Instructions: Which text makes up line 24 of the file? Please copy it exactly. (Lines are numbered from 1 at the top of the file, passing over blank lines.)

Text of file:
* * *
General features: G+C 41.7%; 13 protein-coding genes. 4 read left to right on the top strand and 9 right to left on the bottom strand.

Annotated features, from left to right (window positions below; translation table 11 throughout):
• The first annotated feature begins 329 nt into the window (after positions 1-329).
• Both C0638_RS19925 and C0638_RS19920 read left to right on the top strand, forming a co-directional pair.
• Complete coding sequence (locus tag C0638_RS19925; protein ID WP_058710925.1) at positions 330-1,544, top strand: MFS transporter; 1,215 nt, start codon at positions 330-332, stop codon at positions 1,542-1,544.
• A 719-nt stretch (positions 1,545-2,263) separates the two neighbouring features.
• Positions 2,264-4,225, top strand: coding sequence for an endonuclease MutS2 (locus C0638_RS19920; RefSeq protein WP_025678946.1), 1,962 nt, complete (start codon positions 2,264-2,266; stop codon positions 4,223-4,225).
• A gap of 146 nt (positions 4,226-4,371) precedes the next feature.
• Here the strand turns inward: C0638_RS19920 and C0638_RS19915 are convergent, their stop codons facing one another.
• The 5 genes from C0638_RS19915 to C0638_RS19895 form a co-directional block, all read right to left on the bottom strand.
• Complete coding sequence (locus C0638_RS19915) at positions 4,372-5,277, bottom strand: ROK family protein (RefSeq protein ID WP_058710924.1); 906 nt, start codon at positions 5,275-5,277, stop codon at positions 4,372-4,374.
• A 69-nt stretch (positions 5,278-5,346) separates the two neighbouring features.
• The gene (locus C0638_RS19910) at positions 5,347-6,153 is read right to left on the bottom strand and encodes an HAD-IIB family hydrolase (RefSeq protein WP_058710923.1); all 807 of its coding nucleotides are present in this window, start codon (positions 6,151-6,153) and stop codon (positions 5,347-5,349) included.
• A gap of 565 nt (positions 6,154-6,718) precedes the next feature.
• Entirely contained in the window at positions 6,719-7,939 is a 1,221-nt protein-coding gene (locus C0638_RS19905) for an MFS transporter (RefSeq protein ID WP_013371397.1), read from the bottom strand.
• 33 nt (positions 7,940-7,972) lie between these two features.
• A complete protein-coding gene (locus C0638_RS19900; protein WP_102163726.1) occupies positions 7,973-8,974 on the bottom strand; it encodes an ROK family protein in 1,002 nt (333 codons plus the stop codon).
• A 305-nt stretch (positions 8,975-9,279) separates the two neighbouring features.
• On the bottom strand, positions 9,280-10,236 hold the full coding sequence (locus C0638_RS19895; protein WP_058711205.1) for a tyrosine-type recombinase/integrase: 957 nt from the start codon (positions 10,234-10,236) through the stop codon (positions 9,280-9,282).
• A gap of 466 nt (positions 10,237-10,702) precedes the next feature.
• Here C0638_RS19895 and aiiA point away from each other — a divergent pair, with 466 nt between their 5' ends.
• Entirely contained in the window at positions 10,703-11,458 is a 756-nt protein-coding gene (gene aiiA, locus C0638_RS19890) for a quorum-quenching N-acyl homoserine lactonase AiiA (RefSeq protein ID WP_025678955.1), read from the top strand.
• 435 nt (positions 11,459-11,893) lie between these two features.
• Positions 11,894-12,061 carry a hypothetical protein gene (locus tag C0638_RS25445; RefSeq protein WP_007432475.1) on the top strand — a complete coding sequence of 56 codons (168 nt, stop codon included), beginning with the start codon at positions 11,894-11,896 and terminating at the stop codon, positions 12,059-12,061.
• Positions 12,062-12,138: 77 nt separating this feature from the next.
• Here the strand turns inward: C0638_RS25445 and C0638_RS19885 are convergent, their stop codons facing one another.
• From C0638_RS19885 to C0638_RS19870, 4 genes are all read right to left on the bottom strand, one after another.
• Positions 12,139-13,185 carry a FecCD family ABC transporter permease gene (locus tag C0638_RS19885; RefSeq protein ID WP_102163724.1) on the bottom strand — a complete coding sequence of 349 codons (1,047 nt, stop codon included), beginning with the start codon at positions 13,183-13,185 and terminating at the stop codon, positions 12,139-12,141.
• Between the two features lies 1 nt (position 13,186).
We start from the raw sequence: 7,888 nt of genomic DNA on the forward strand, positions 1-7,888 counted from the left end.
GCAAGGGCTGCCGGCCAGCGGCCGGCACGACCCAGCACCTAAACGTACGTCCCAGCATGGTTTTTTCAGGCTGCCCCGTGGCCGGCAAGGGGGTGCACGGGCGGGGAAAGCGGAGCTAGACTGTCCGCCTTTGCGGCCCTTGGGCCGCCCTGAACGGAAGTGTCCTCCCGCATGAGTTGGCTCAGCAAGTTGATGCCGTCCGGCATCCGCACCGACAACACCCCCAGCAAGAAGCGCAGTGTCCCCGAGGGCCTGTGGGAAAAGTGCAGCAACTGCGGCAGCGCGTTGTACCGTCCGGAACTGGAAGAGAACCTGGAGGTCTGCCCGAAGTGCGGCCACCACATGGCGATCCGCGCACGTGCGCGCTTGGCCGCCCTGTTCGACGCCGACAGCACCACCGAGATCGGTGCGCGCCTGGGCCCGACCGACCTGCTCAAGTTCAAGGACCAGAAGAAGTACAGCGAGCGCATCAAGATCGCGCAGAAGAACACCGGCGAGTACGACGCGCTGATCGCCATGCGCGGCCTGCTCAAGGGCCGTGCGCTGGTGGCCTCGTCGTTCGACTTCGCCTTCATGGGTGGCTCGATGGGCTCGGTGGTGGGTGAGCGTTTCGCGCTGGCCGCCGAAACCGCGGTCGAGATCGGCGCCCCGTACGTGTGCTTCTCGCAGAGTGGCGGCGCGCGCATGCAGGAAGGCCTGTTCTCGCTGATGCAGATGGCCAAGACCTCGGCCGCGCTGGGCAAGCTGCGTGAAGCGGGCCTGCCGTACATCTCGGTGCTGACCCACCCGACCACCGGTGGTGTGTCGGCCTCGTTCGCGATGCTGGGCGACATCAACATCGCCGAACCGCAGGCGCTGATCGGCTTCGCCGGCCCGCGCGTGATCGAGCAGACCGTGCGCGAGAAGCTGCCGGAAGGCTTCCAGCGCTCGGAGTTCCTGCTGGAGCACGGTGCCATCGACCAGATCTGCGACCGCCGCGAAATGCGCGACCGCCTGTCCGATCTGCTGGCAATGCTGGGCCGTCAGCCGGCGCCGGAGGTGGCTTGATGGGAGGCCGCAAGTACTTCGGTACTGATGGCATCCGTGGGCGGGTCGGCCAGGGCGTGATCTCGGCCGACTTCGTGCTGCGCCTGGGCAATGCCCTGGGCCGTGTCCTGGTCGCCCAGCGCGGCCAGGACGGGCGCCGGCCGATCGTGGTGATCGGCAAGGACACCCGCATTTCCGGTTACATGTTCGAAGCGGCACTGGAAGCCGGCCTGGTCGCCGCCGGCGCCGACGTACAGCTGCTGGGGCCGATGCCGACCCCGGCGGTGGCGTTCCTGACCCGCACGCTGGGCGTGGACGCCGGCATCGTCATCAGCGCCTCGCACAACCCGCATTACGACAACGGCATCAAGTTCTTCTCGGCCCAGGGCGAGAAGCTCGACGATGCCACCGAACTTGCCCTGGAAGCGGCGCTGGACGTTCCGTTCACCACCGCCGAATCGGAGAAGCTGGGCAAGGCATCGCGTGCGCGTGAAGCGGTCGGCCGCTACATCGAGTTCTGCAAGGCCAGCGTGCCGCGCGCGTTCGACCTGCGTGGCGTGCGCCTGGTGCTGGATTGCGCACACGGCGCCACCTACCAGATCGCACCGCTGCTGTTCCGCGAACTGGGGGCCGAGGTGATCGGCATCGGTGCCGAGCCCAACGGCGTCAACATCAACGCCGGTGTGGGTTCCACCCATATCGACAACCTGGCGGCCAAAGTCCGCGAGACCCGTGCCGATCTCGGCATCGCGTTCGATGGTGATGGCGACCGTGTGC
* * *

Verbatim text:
• Positions 11,894-12,061 carry a hypothetical protein gene (locus tag C0638_RS25445; RefSeq protein WP_007432475.1) on the top strand — a complete coding sequence of 56 codons (168 nt, stop codon included), beginning with the start codon at positions 11,894-11,896 and terminating at the stop codon, positions 12,059-12,061.